Thursday, May 4, 2017

Do wild stallions "steal" mares?

The idea that wild stallions "steal" mares is a basic one - but the truth is far more nuanced.

Many years ago I was riding on either Dartmoor where they run ponies out. I was on a larger pony mare who happened to be in heat. We rounded the corner and there was a breeding band complete with stallion.

The interaction which followed was a little scary, but interesting to watch. The stallion immediately began display behavior - which in stallions is the head and tail coming up and trotting with exaggerated action, intended to make him look big, impressive and show off how he can move. (We channel these same motions into advanced dressage, most particularly piaffe and passage).

The mare I was riding, who was probably horny as anything, started to sidle towards the stallion.

One of the mares in his band took up a station between him and the band and...you know what they say about mare face?

I have never seen such mare face. It was very obvious to me or any competent horse person that she was saying "You come back here right now or you are in real trouble."

One of the wranglers rode at the stallion riding a whip and between that and the looks he was getting from his "queen" he decided not to try anything further and trotted/bounced back to his harem.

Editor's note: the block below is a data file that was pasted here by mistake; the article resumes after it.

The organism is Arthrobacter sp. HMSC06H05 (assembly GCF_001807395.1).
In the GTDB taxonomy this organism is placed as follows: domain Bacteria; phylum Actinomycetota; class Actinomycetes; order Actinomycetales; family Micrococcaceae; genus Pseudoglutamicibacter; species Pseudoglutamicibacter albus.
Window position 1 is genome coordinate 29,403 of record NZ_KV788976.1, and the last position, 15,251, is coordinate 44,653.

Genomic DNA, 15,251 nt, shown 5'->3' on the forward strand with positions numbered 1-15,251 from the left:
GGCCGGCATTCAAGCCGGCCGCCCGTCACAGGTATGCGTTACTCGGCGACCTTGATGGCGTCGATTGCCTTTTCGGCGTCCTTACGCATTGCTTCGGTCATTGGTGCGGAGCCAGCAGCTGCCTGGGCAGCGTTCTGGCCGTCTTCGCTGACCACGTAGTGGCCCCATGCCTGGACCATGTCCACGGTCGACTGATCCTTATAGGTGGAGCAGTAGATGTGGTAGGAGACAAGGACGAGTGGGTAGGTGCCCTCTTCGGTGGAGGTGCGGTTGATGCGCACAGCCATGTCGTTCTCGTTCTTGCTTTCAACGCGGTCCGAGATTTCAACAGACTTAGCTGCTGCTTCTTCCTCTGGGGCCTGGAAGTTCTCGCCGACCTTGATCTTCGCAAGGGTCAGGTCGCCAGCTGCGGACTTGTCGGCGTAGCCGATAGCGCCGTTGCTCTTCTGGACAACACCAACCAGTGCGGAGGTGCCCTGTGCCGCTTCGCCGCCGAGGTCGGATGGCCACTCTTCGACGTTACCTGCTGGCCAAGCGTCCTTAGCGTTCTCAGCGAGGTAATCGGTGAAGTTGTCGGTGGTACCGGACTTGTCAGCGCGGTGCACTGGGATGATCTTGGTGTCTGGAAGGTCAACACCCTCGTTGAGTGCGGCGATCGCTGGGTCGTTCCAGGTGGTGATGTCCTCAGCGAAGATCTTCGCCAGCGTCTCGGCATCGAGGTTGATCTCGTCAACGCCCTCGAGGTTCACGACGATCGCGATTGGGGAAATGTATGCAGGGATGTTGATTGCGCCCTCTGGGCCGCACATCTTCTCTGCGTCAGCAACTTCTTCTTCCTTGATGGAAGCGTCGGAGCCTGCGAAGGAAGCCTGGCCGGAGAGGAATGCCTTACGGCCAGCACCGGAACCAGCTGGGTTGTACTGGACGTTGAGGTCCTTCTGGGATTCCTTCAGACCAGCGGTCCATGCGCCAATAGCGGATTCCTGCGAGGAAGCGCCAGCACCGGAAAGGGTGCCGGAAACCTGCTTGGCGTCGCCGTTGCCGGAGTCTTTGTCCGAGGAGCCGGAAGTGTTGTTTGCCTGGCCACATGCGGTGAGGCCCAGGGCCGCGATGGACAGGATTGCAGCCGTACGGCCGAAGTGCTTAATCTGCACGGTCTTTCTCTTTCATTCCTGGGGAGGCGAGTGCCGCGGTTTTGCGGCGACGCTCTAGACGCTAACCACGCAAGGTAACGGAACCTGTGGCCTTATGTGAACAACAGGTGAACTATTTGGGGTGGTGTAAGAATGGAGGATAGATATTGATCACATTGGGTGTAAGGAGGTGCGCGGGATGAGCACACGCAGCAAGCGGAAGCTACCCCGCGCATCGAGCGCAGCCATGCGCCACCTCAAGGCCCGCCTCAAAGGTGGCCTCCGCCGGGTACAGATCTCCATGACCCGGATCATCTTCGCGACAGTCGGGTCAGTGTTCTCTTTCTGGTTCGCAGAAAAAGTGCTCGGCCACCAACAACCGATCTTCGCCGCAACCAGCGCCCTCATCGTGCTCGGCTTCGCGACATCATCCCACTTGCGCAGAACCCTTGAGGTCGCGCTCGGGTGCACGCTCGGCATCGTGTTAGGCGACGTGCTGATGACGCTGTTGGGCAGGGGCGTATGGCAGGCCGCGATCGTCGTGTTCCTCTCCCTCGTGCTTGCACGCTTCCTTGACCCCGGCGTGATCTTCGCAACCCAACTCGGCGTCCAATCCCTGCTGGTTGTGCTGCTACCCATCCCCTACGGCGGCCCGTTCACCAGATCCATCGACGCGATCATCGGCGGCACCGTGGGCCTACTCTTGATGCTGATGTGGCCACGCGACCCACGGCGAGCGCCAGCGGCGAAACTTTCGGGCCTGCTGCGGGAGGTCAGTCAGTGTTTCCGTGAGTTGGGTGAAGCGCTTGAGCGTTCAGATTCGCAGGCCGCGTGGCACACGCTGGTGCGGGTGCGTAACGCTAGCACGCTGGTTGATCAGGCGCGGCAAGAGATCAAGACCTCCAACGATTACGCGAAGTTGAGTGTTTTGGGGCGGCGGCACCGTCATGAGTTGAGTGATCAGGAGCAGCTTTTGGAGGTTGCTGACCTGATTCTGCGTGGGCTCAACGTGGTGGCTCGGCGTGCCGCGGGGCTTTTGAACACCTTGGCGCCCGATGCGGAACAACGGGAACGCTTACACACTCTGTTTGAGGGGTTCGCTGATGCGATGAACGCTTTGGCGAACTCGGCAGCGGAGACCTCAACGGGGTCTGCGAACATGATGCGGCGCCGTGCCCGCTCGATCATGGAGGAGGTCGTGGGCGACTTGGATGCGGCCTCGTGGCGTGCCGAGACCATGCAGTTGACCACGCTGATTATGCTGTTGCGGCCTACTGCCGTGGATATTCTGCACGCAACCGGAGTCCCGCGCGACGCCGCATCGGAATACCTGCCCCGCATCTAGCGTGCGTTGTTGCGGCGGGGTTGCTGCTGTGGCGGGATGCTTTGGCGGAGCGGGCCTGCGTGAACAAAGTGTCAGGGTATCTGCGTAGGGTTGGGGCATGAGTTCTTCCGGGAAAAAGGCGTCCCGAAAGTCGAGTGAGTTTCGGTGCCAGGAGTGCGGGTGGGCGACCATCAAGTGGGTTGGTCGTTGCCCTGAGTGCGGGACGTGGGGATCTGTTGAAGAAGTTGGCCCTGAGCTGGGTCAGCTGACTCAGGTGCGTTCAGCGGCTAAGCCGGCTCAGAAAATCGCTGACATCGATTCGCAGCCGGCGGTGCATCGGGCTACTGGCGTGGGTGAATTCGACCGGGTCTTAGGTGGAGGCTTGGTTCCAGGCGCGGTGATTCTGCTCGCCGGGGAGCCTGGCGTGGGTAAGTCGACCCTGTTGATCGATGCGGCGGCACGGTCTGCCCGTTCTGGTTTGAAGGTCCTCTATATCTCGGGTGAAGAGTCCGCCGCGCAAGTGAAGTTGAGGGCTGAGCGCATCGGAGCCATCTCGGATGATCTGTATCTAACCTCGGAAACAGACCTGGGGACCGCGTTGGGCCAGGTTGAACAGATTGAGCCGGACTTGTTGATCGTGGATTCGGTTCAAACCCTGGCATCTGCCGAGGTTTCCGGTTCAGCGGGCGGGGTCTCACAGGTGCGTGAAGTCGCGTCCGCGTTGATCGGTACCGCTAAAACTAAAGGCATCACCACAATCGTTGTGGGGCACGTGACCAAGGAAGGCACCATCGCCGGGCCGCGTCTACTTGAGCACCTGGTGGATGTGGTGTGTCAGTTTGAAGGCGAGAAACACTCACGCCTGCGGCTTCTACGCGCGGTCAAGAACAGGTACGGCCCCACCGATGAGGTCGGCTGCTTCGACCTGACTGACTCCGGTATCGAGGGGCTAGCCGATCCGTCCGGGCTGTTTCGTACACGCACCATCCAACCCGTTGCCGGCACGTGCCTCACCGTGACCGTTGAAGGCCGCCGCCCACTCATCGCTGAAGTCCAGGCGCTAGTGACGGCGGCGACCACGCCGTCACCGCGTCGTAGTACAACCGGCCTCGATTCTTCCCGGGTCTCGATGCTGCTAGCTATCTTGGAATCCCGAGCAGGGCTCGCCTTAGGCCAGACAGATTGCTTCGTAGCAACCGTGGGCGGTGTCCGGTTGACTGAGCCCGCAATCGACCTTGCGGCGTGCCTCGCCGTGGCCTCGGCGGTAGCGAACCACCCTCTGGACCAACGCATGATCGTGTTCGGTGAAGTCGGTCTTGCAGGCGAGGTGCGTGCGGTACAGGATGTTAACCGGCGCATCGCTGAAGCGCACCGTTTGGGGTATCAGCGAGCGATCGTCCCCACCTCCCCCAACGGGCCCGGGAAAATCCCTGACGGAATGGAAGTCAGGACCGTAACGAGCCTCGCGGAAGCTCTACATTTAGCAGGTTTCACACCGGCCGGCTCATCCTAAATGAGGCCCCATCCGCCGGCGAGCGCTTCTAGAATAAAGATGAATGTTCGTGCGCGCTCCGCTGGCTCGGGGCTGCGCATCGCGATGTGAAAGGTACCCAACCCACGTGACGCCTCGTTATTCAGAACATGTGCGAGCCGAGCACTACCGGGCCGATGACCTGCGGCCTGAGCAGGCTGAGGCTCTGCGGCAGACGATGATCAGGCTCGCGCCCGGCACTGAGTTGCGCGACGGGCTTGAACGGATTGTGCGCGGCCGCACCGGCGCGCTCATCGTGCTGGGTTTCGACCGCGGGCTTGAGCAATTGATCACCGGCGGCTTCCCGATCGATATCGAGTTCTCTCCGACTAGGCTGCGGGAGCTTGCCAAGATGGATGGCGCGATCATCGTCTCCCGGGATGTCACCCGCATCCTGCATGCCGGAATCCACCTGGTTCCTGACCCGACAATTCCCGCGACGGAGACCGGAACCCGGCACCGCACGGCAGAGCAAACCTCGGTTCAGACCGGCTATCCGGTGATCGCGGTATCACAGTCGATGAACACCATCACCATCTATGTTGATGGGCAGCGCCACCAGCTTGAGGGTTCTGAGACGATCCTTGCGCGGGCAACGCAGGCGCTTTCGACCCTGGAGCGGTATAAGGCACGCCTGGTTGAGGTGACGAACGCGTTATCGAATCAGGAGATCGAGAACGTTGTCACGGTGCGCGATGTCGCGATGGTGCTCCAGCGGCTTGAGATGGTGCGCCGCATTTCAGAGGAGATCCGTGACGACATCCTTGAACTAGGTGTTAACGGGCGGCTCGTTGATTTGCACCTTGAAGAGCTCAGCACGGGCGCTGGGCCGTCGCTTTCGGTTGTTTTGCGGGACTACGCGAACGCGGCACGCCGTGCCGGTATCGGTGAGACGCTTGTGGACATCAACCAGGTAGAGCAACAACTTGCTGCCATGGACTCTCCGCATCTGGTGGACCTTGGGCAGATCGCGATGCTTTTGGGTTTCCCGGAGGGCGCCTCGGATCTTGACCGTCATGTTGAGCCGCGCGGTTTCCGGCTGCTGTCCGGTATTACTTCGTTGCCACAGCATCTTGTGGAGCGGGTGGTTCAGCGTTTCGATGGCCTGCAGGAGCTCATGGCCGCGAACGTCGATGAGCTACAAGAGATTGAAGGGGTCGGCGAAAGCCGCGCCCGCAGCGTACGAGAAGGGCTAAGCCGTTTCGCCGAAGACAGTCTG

I did not see "snaking" behavior, which is how a stallion herds mares (and how a trained horse herds cows, quite interesting to be on the horse when they do that) but I don't think he got close enough. However, the interest of the mare in the stallion was equal.

"Stealing" of mares often occurs when a young stallion approaches a dominant herd. However, in wild interactions, most of the "stolen" mares are actually the fillies born in the herd - because the dominant stallion, if he hasn't already simply chased them off (or their mothers haven't) is able to identify them as his own offspring and won't breed them. If another male shows up, then the dynamic is often that the male will be allowed to leave with a daughter or two. (This is how horses avoid inbreeding).

Stallions will though approach domestic mares, and the issue is often that the mares are without a male presence or the only males present are geldings, whom the stallion sees as subservient. From his perspective, he's assuming (as with the mare I was riding) that these mares are either young fillies who left their own herd, or part of a herd who's stallion has been killed, so of course he's seeing an opportunity to impress (hence the display behavior) these unattached females. What we see as "stealing" is, of course, simply courtship - a mare who doesn't want to be "stolen" will give the stallion a solid kick for his troubles!


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